The stop-action video, created by US teenager Coleman Hickey in 2007, is a YouTube hit with over 82,000 views and features Spinal Tap Lego characters singing, playing guitar and crowd surfing on top of their Lego fans.
Spinal Tap projected the video on stage during performances on their recent "Unwigged and Unplugged" tour and wanted to include this footage in their concert DVD.
However, Lego declined to grant permission to use its figures, which are protected by copyright.
Julie Stern, a spokeswoman for Lego Systems, the US division of the Lego Group, told The New York Times: "We love that our fans are so passionate and so creative with our products.
"But it had some inappropriate language, and the tone wasn't appropriate for our target audience of kids 6 to 12."
Lego said it had not removed Hickey's stop-action video from YouTube, along with many others like it, because the video-sharing site "is a less commercial use".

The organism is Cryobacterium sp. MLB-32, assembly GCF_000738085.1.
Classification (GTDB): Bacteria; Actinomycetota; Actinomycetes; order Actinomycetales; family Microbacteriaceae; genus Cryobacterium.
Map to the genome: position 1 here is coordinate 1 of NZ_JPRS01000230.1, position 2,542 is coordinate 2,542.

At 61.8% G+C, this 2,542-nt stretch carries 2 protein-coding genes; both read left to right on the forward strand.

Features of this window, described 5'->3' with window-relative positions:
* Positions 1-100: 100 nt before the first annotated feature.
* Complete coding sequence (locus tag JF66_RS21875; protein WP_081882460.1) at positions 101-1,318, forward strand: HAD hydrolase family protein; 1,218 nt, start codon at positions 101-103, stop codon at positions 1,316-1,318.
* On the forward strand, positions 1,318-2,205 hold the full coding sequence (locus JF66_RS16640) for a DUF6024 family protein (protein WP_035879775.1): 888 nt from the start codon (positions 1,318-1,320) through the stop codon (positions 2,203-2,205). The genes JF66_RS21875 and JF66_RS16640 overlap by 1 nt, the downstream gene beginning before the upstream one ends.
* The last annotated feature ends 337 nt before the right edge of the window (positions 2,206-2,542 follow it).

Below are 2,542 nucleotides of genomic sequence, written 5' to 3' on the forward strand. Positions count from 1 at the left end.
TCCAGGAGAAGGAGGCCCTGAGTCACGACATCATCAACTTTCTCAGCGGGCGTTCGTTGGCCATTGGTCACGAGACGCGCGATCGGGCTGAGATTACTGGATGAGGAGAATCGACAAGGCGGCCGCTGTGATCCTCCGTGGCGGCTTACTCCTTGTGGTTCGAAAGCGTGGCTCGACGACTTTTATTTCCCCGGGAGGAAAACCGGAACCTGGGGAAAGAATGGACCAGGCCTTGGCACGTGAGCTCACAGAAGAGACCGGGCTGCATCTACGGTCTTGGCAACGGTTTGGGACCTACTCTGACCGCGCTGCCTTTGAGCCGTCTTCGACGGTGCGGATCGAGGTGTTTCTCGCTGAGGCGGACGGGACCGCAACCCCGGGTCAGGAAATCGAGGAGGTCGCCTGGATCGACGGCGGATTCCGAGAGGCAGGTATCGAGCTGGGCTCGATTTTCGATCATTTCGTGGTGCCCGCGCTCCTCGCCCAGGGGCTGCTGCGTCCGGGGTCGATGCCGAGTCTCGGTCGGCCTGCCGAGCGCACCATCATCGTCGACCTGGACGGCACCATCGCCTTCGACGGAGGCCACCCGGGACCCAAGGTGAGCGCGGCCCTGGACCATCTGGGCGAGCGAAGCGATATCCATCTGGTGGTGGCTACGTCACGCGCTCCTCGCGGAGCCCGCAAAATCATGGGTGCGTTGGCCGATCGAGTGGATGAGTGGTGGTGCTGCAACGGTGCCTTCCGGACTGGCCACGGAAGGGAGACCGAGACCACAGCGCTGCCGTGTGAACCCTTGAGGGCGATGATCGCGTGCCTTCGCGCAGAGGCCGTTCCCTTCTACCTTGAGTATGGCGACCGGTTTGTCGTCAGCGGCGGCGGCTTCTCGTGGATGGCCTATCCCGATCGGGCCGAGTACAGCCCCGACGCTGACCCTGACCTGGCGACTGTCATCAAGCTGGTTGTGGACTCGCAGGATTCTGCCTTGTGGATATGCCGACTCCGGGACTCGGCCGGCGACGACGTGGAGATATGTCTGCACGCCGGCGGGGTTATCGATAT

Stern said: "When you get into a more commercial use, that's when we have to look into the fact that we are a trademarked brand, and we really have to control the use of our brand, and our brand values."
Spinal Tap, famous since the 1984 mock documentary 'This is Spinal Tap', have complied with Lego's request and are not including the Lego concert footage in their tour DVD.
Hickey, who is now 16, told The New York Times: "In a way I'm disappointed that [my Lego video] won't be forever memorialized in a DVD.
"It's not like I was going to get any money for it, but it's too bad. Lego has the right to do that, but it's unfortunate that they don't have a little more of a sense of humour."